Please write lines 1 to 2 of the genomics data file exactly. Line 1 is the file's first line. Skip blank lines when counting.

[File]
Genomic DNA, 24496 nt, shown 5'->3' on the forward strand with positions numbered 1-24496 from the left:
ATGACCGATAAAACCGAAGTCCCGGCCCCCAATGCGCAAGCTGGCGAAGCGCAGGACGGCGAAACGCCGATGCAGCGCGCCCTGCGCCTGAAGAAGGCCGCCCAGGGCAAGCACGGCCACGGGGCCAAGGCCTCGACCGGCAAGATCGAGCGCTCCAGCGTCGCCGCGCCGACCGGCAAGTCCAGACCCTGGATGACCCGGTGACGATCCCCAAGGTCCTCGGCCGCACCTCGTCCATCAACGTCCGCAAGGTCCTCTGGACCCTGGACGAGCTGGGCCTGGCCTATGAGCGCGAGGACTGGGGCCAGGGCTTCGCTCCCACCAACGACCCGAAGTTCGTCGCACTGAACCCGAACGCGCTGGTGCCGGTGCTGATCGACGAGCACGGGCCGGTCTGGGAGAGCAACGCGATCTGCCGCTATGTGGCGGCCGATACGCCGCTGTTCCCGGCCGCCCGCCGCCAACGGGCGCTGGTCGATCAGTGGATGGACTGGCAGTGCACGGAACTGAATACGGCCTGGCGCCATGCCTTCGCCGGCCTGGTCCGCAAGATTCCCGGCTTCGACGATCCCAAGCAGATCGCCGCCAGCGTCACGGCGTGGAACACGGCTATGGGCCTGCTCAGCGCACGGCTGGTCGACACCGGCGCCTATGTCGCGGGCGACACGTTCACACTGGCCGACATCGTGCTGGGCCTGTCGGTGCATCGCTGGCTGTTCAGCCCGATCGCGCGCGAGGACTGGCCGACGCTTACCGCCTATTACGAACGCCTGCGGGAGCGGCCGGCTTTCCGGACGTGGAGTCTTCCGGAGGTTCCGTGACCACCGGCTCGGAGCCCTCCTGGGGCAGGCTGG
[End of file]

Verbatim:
Genomic DNA, 24496 nt, shown 5'->3' on the forward strand with positions numbered 1-24496 from the left:
ATGACCGATAAAACCGAAGTCCCGGCCCCCAATGCGCAAGCTGGCGAAGCGCAGGACGGCGAAACGCCGATGCAGCGCGCCCTGCGCCTGAAGAAGGCCGCCCAGGGCAAGCACGGCCACGGGGCCAAGGCCTCGACCGGCAAGATCGAGCGCTCCAGCGTCGCCGCGCCGACCGGCAAGTCCAGACCCTGGATGACCCGGTGACGATCCCCAAGGTCCTCGGCCGCACCTCGTCCATCAACGTCCGCAAGGTCCTCTGGACCCTGGACGAGCTGGGCCTGGCCTATGAGCGCGAGGACTGGGGCCAGGGCTTCGCTCCCACCAACGACCCGAAGTTCGTCGCACTGAACCCGAACGCGCTGGTGCCGGTGCTGATCGACGAGCACGGGCCGGTCTGGGAGAGCAACGCGATCTGCCGCTATGTGGCGGCCGATACGCCGCTGTTCCCGGCCGCCCGCCGCCAACGGGCGCTGGTCGATCAGTGGATGGACTGGCAGTGCACGGAACTGAATACGGCCTGGCGCCATGCCTTCGCCGGCCTGGTCCGCAAGATTCCCGGCTTCGACGATCCCAAGCAGATCGCCGCCAGCGTCACGGCGTGGAACACGGCTATGGGCCTGCTCAGCGCACGGCTGGTCGACACCGGCGCCTATGTCGCGGGCGACACGTTCACACTGGCCGACATCGTGCTGGGCCTGTCGGTGCATCGCTGGCTGTTCAGCCCGATCGCGCGCGAGGACTGGCCGACGCTTACCGCCTATTACGAACGCCTGCGGGAGCGGCCGGCTTTCCGGACGTGGAGTCTTCCGGAGGTTCCGTGACCACCGGCTCGGAGCCCTCCTGGGGCAGGCTGG